Adele Dipasquale (Italy, 1994) is a visual artist currently based in Den Haag (NL). Her work is mainly constituted by moving images, analog film, photographies and installations. Her practice questions the limits of cultural binarism, from femininity to naturality, creating relations with local narratives, fiction and private histories. She is currently exploring the linkages and fractures between human and feral, creating narratives with secret languages, unpleasant sounds, joyful mutism and magical platitudes. Fueled by feminist theory and ecocritical thought, her work operates through key concept as prophetic culture, positive indeterminacy and magical thought to undermine problematic myths, in the hope to glimpse a space that resists representation.
"Flighty matters" is a constellation of short films around the politics of production of voice and strategies of active denial. The first video explores the ‘Farfallino’ language, a coded version of Italian used by children to secretly communicate between each other. In Italian, literally, farfallino means language of butterflies, from the animal’s noun farfalla. The second video reconstitutes the performance of Puccini's aria “Un bel dì vedremo” from the very problematic opera “Madama Butterfly” sung in the argot of ‘Farfallino’. In the third video,"Harpy", a woman loses her voice, nonetheless this mutism unravels the opportunity for a different stage of existence. Employing high pitched shrieks and guttural groans, the work explores stages in between femininity and animality. When the language is so much manufactured and problematically connoted, the refusal of direct communication opens up a possibility for autonomy.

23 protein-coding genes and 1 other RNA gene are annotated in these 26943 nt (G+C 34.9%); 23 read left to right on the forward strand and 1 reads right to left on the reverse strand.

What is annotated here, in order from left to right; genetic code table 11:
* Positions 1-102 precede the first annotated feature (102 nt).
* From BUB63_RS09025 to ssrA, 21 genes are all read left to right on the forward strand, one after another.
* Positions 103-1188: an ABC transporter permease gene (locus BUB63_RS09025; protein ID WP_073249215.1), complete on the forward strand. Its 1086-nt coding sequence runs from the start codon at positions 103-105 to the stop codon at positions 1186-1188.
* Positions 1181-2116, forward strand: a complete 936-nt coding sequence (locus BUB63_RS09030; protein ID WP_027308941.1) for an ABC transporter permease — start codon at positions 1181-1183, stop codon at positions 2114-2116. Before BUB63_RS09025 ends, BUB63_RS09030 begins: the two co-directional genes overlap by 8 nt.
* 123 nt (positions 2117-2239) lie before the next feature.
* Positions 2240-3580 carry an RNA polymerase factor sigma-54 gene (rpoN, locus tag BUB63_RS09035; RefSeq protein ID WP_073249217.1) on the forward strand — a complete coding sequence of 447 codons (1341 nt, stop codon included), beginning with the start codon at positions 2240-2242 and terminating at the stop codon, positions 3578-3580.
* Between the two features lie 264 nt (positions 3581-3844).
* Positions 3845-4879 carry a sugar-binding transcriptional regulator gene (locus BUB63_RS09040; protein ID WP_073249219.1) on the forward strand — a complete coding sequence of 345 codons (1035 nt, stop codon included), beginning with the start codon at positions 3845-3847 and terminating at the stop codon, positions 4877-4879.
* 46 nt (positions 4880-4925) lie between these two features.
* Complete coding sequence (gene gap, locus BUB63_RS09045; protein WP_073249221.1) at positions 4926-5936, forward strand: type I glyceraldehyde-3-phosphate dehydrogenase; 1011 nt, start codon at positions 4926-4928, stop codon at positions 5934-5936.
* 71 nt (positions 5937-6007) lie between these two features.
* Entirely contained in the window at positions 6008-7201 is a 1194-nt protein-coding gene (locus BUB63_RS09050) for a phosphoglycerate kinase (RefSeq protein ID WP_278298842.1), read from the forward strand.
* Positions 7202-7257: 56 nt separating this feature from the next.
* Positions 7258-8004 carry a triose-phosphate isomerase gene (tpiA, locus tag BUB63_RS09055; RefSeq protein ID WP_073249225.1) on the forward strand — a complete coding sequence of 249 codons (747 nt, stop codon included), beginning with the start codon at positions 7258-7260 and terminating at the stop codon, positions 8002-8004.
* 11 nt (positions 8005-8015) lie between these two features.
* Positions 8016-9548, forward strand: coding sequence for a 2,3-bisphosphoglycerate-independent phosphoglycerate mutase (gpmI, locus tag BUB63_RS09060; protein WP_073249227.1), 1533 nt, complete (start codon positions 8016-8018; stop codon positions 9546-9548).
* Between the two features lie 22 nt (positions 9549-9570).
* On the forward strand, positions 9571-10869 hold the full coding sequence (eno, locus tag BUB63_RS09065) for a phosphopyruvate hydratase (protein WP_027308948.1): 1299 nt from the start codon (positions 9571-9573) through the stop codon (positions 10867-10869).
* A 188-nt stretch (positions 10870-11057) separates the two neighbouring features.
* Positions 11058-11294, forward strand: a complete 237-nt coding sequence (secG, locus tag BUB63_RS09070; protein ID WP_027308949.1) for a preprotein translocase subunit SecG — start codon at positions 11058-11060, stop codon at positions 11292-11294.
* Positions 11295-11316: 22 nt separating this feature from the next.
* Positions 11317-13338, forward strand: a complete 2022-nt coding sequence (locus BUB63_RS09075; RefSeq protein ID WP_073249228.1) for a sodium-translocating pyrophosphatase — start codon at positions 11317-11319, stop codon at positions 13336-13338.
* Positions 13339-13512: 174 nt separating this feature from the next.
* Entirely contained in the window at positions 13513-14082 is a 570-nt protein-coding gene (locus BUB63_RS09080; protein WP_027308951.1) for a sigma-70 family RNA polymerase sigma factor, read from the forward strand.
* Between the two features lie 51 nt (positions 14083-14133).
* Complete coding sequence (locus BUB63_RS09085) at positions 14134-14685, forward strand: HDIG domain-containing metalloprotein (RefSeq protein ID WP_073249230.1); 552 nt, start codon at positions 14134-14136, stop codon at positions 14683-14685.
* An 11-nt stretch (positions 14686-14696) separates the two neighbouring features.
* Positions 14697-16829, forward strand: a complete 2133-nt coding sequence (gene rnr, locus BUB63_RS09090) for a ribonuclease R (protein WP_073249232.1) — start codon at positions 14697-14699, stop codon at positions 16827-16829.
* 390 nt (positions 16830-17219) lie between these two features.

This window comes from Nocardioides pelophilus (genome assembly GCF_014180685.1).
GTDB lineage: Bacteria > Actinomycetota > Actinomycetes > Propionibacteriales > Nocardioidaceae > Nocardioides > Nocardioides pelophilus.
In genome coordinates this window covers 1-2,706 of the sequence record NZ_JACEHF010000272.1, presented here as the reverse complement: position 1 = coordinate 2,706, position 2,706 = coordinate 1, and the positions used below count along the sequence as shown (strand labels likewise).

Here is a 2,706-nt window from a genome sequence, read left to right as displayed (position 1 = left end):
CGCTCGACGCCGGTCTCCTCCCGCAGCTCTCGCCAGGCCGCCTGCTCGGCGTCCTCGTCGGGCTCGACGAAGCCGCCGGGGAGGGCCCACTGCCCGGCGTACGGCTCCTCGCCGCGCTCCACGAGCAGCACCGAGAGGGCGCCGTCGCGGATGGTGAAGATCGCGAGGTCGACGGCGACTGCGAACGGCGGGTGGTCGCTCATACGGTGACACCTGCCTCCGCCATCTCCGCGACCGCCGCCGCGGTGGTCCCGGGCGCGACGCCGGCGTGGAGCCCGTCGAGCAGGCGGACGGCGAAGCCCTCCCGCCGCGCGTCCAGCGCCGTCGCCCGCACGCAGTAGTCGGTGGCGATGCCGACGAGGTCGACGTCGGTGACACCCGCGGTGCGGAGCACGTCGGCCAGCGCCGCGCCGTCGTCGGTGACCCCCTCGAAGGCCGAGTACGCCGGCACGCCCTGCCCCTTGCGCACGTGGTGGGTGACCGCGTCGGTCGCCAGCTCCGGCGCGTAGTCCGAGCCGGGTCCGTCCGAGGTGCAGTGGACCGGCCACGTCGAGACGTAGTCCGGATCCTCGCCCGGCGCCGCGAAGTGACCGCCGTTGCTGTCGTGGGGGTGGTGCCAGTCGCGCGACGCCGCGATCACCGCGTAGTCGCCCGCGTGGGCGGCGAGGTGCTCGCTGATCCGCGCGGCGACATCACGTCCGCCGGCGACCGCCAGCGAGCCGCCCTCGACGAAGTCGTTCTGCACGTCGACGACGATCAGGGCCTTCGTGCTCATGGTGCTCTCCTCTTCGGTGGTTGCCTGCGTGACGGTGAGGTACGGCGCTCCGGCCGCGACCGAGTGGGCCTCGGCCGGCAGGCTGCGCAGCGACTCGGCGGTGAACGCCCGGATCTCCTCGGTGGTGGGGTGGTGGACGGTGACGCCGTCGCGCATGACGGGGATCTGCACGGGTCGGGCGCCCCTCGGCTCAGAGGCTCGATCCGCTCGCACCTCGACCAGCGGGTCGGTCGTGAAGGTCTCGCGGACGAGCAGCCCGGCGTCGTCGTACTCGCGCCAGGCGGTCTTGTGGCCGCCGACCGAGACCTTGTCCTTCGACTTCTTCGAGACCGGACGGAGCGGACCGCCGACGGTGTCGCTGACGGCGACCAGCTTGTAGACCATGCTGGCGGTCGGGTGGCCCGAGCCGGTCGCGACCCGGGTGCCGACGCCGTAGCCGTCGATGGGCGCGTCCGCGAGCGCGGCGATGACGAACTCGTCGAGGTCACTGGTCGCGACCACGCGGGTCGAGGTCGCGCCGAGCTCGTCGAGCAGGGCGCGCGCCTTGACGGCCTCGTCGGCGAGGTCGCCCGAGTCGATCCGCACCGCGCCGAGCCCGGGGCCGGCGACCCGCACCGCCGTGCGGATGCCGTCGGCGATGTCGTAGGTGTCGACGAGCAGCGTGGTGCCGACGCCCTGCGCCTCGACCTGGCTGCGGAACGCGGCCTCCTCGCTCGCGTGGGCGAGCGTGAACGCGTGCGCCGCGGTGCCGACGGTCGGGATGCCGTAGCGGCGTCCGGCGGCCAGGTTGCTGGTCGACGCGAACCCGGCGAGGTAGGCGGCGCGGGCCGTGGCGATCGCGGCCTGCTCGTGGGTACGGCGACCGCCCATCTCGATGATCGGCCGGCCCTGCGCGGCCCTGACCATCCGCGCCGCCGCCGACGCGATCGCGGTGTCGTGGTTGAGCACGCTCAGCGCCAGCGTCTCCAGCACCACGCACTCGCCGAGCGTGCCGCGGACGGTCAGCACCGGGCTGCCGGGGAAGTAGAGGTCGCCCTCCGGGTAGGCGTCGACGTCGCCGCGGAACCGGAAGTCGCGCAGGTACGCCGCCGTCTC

Words produce worlds, language divides things into categories and allows for certain things to exist and not for others. Starting from the intersectional lines between feminisms and ecocritical thought, I will explore the power of language from three entry points: Nature, Future and Magic. The concept of Nature is often used as a transcendental device for legitimization. Nature is used to mask a ‘norm’, passing it off as objective and immutable. The prescriptive uses of the natural—and the distinction between what is natural and what is artificial—have been similarly harmful both for the environment and for marginalized subjects such as women. Also a Future is something linguistically produced. The idea regarding the times to come is the manifestation of the horizon of a possibility. In imagining a certain future, or in the impossibility to conceive it, we allow for the regeneration of other times, the reiteration of the past or for the possibility of the new to be born. What is considered real and what is not, namely the separation between facts or fables, is the first act of worlding. Magical thought troubles this distinction as conventionally conceived: it’s a form of refusal, an effective word, an act of worldmaking and another cosmology. Through the questioning of these three binarisms, this research attempts to contribute to the downfall of dualistic and universalistic thought and the recognition of its categories—masculine and feminine, machine and human, cultural and natural—as obsolete.